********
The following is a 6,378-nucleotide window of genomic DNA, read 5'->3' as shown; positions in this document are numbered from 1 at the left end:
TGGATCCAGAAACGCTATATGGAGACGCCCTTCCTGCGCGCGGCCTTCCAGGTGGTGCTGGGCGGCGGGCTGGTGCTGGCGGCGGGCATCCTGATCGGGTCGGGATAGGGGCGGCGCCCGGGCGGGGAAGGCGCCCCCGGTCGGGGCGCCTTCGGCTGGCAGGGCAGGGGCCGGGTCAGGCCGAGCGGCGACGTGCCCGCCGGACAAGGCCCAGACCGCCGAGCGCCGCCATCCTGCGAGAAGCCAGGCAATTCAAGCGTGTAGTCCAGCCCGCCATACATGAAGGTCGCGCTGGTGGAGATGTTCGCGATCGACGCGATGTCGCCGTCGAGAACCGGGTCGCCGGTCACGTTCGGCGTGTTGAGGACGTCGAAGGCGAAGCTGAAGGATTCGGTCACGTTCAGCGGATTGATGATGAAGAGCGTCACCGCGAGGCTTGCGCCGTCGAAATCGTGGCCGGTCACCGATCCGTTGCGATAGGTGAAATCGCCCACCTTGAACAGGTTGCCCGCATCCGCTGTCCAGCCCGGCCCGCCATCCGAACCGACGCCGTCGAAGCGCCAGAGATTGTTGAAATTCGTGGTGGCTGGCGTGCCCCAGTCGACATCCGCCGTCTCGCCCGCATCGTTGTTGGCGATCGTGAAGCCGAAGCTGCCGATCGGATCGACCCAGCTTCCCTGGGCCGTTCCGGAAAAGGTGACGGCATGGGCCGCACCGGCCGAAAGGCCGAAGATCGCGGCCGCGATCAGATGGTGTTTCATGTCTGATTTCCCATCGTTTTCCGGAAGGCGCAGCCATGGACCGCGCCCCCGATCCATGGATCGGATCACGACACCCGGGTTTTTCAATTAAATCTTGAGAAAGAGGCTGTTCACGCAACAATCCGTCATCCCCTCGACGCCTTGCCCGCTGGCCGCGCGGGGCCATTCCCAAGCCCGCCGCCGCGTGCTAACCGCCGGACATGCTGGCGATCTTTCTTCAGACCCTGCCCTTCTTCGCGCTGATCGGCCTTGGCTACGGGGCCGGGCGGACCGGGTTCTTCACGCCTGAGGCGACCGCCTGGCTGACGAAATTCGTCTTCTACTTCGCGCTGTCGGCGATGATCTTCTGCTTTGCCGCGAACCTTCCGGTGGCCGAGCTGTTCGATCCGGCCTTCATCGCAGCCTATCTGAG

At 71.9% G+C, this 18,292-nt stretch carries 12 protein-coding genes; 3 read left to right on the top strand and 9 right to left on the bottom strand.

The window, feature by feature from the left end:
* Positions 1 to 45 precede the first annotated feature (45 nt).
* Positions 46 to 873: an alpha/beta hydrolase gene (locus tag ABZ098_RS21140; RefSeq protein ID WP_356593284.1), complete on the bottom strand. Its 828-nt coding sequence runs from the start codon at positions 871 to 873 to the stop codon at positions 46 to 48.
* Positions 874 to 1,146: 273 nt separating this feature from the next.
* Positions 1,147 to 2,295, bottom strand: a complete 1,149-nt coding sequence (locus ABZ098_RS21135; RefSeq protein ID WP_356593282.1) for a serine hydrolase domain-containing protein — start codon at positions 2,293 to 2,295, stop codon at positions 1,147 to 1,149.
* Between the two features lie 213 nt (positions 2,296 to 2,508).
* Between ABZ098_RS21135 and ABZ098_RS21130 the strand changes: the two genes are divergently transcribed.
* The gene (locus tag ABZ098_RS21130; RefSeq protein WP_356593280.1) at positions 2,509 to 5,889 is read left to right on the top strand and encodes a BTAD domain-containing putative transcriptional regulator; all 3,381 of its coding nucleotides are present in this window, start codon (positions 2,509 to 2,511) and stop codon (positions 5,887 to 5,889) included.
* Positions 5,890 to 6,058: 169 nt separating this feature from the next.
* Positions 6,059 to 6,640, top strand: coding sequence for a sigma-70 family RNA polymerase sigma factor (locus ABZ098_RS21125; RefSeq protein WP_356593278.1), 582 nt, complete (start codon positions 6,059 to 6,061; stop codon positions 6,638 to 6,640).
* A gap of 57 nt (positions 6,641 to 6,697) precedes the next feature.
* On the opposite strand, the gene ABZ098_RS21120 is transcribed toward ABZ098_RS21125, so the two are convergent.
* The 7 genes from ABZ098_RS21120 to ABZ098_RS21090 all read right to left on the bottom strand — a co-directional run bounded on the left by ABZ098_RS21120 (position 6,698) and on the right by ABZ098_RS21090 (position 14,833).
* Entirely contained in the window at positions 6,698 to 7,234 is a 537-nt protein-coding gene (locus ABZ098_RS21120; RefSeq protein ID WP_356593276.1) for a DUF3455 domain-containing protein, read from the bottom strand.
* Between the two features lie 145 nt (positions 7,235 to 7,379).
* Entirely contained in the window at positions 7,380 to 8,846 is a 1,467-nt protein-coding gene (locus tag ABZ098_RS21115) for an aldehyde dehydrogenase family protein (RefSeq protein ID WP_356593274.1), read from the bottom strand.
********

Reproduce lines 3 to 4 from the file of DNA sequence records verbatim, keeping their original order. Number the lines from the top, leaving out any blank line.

At 71.9% G+C, this 18,292-nt stretch carries 12 protein-coding genes; 3 read left to right on the top strand and 9 right to left on the bottom strand.

The window, feature by feature from the left end: